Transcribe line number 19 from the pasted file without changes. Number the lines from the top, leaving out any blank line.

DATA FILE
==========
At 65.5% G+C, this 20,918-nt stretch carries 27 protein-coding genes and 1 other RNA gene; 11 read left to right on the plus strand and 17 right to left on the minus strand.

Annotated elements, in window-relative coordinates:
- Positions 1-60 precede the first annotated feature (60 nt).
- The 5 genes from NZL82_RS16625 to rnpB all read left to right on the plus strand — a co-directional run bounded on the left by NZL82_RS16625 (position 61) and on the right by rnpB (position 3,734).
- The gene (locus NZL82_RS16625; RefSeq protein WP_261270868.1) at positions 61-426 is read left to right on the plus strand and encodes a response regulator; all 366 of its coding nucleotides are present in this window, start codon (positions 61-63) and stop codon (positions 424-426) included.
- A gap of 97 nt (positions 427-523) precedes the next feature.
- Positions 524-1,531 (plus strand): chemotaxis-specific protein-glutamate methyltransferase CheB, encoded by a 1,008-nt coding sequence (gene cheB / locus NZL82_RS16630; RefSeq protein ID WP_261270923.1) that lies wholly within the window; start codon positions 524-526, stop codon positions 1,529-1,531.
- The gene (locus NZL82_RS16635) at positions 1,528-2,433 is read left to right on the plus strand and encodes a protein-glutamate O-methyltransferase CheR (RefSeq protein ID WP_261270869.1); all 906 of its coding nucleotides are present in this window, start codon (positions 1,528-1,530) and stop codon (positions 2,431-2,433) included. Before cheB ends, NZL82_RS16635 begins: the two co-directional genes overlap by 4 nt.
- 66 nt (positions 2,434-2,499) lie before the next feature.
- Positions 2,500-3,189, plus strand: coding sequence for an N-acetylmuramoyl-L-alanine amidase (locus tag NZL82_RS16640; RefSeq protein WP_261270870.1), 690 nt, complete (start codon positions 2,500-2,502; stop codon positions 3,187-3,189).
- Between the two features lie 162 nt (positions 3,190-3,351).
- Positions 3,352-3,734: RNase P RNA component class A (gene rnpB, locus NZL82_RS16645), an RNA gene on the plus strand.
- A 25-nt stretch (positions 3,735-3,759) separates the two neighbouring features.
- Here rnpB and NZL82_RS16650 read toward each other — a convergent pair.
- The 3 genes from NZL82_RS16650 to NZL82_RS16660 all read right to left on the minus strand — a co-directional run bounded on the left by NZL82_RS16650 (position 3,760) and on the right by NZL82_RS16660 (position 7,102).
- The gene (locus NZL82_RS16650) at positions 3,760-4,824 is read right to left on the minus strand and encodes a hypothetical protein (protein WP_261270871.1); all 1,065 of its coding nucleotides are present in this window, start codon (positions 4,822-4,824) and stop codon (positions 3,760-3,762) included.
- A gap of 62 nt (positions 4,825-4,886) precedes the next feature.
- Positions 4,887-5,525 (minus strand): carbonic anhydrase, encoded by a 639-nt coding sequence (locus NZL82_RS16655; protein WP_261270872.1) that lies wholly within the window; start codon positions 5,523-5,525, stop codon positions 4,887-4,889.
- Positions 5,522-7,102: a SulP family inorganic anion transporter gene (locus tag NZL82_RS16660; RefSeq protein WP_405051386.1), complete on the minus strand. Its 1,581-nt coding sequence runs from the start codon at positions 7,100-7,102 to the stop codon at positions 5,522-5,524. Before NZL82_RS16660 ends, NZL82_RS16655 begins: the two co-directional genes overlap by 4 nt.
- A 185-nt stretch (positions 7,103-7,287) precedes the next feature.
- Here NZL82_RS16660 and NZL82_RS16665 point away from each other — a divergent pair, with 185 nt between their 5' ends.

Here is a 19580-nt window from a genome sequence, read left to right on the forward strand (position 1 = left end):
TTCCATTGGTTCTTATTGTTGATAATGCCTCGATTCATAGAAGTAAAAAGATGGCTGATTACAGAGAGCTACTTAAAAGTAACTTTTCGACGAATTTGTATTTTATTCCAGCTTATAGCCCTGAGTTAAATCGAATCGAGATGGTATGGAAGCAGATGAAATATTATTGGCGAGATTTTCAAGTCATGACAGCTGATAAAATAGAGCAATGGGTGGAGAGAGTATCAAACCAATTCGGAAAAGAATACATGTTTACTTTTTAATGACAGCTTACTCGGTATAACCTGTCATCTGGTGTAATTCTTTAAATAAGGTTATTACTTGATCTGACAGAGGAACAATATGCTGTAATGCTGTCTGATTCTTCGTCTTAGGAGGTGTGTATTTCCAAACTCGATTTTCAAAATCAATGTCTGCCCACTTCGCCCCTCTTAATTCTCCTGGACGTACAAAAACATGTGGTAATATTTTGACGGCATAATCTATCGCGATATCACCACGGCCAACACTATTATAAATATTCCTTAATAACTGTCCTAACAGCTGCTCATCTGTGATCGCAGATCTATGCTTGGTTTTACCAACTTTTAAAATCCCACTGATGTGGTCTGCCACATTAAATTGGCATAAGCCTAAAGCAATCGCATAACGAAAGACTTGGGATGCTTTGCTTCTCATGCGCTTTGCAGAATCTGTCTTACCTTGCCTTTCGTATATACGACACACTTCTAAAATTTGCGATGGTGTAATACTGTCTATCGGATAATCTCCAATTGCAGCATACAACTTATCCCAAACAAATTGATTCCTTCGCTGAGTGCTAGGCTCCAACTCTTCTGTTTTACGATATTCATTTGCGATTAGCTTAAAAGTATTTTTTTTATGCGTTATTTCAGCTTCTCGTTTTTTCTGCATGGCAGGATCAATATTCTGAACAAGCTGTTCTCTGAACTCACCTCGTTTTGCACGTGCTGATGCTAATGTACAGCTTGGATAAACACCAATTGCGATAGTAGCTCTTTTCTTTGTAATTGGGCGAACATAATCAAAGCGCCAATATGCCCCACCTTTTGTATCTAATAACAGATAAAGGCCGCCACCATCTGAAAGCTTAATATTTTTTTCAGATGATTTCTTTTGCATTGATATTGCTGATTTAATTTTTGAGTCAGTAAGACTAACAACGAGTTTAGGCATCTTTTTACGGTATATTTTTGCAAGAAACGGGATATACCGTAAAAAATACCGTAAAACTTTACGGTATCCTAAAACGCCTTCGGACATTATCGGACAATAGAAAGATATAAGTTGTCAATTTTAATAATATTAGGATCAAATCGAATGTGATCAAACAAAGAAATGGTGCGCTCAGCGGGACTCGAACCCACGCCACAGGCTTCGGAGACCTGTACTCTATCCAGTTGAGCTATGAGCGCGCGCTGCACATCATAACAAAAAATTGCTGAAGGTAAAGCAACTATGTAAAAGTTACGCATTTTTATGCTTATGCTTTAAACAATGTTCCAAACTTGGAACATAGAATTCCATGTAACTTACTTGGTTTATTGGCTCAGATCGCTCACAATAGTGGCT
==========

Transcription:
- Positions 5,522-7,102: a SulP family inorganic anion transporter gene (locus tag NZL82_RS16660; RefSeq protein WP_405051386.1), complete on the minus strand. Its 1,581-nt coding sequence runs from the start codon at positions 7,100-7,102 to the stop codon at positions 5,522-5,524. Before NZL82_RS16660 ends, NZL82_RS16655 begins: the two co-directional genes overlap by 4 nt.